Africa. By H. Moll Geographer.
Africa. By H. Moll Geographer.
Map depicts the continent of Africa and the winds at sea. With the island of Madagaskar and the Canaries islands
Hermann Moll (1654- 1732) London was a cartographer, engraver, and publisher. Moll produced his earliest maps from studying cartographers such as John Senex and Emanuel Bowen. In the 1690s, Moll worked mainly as an engraver for Christopher Browne, Robert Morden and Lea, in whose business he was also involved. During this time he also published his first major independent work, the Thesaurus Geographicus. The success of this work likely influenced his decision to start publishing his own maps. For the production of his maps Moll relied on the most accurate geographical information possible from first hand. Moll benefited from his acquaintance with circumnavigator and privateer William Dampier, who returned to London in 1691 from his first circumnavigation of the world. Dampier wrote a report about the experiences of his twelve-year trip, which appeared in London in 1698 and had its fourth edition just a year later. Moll produced most of the maps and illustrations for the story, which was titled A New Voyage round the World. While Moll's cartographic material increased the clarity of Dampier's descriptions for the reader enormously, Dampier's geographical knowledge was extremely important for the accuracy of Moll's maps. At a time when cartographers relied on the local knowledge of merchants and captains, the acquaintance of a man like Dampier was decisive for the economic success of a cartographer like Moll. The growing public interest in travel literature and the enormous success of Dampier in turn stimulated other authors such as Daniel Defoe or Jonathan Swift to write similar works. They too would later fall back on Moll's artistic abilities to illustrate their works.
According to the "Out-of-Africa theory", Africa is considered the "cradle of mankind", where homo development led to the development of the anatomically modern human Homo sapiens. One of the earliest advanced civilizations in mankind was formed in ancient Egypt. Over the millennia, various "great empires" such as the Empire of Abyssinia emerged on the continent. There were other kingdoms in West Africa, such as the Ashanti and Haussa, but they emerged much later. There were also some important cultures in East and South Africa, as in the area of today's Sudan, then called Nubia or Kush. Nubian pharaohs ruled all of Egypt for a dynasty. For example, the inhabitants of Greater Zimbabwe were important cultures in southern Africa. This stone castle was architecturally a masterpiece at that time and important for trade between the peoples of the south and east. The Swahili were known in East Africa. North Africa was connected to Europe and the Near East by the Mediterranean rather than separated. Carthage, a foundation of the Phoenicians in what is now Tunisia, was around the middle of the 1st millennium BC. The dominant power in the western Mediterranean until it was replaced by Rome in the Punic Wars. This prevailed from 30 BC. BC (conquest of Egypt) over all of North Africa. Even the ancient Egyptians (Queen Hatshepsut) made trips to Punt, probably in what is now Somalia. The kingdom of the Queen of Sheba, which probably had its center in southern Arabia, is said to have spanned parts of the Horn from Africa to the north of Ethiopia.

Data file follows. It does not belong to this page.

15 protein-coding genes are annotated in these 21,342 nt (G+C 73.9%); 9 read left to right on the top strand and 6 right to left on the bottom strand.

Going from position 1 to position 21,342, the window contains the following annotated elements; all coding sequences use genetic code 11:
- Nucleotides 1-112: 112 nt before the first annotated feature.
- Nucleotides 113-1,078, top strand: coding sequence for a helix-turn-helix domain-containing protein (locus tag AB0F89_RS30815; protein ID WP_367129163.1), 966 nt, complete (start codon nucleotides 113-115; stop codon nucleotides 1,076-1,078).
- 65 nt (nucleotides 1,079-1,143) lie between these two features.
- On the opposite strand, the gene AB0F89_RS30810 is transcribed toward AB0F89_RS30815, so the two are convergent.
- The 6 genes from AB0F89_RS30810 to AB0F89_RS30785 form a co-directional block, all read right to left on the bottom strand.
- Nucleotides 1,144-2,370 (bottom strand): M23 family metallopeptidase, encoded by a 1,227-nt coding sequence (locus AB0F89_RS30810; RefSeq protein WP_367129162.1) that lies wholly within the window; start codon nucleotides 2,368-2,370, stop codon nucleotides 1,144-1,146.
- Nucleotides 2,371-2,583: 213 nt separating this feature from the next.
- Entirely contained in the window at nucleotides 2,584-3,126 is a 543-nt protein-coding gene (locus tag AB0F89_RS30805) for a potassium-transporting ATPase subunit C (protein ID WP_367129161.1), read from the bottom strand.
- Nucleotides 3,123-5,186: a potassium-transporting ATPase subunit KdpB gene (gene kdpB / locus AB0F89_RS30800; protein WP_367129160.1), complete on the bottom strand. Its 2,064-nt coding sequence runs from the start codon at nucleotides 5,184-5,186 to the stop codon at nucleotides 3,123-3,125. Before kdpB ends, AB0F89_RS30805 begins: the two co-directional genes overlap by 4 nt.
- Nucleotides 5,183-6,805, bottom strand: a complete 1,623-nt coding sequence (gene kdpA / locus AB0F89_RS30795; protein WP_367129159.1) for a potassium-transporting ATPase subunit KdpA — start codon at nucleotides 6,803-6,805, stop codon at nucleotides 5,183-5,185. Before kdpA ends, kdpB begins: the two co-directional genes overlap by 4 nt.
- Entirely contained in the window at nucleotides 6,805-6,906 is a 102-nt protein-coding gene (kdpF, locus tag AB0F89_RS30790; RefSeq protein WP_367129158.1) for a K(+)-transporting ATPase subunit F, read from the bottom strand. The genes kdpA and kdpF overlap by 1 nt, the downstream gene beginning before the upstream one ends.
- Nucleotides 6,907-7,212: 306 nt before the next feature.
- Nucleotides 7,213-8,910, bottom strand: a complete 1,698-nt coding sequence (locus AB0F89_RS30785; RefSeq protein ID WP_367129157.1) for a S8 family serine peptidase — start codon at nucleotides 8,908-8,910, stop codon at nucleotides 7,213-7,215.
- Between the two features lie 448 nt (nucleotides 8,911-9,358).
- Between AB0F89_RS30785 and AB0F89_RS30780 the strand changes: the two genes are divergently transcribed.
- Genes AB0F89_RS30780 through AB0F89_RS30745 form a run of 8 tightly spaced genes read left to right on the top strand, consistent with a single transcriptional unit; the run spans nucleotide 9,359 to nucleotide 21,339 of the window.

|Place of Publication||London|
|Dimensions (cm)||20 x 26|
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